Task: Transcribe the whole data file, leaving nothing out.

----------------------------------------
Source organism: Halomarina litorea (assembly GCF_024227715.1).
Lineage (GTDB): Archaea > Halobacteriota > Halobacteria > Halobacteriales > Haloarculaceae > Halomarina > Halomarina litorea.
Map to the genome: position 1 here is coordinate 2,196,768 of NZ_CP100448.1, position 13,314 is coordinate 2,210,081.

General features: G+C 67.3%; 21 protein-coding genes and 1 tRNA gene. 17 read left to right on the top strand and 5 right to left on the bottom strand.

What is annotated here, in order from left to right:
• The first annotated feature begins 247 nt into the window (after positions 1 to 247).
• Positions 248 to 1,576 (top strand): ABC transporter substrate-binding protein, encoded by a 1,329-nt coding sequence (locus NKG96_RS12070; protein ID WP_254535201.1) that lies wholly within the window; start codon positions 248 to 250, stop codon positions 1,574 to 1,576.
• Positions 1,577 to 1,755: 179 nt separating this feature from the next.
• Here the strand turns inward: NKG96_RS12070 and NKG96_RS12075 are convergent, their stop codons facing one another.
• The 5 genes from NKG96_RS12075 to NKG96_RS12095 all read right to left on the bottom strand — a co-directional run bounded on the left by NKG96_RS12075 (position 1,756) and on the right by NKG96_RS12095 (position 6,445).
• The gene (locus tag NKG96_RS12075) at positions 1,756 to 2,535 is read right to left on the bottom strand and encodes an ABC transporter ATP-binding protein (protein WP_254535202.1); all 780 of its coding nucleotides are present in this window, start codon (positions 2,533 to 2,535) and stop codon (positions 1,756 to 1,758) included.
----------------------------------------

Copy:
Source organism: Halomarina litorea (assembly GCF_024227715.1).
Lineage (GTDB): Archaea > Halobacteriota > Halobacteria > Halobacteriales > Haloarculaceae > Halomarina > Halomarina litorea.
Map to the genome: position 1 here is coordinate 2,196,768 of NZ_CP100448.1, position 13,314 is coordinate 2,210,081.

General features: G+C 67.3%; 21 protein-coding genes and 1 tRNA gene. 17 read left to right on the top strand and 5 right to left on the bottom strand.

What is annotated here, in order from left to right:
• The first annotated feature begins 247 nt into the window (after positions 1 to 247).
• Positions 248 to 1,576 (top strand): ABC transporter substrate-binding protein, encoded by a 1,329-nt coding sequence (locus NKG96_RS12070; protein ID WP_254535201.1) that lies wholly within the window; start codon positions 248 to 250, stop codon positions 1,574 to 1,576.
• Positions 1,577 to 1,755: 179 nt separating this feature from the next.
• Here the strand turns inward: NKG96_RS12070 and NKG96_RS12075 are convergent, their stop codons facing one another.
• The 5 genes from NKG96_RS12075 to NKG96_RS12095 all read right to left on the bottom strand — a co-directional run bounded on the left by NKG96_RS12075 (position 1,756) and on the right by NKG96_RS12095 (position 6,445).
• The gene (locus tag NKG96_RS12075) at positions 1,756 to 2,535 is read right to left on the bottom strand and encodes an ABC transporter ATP-binding protein (protein WP_254535202.1); all 780 of its coding nucleotides are present in this window, start codon (positions 2,533 to 2,535) and stop codon (positions 1,756 to 1,758) included.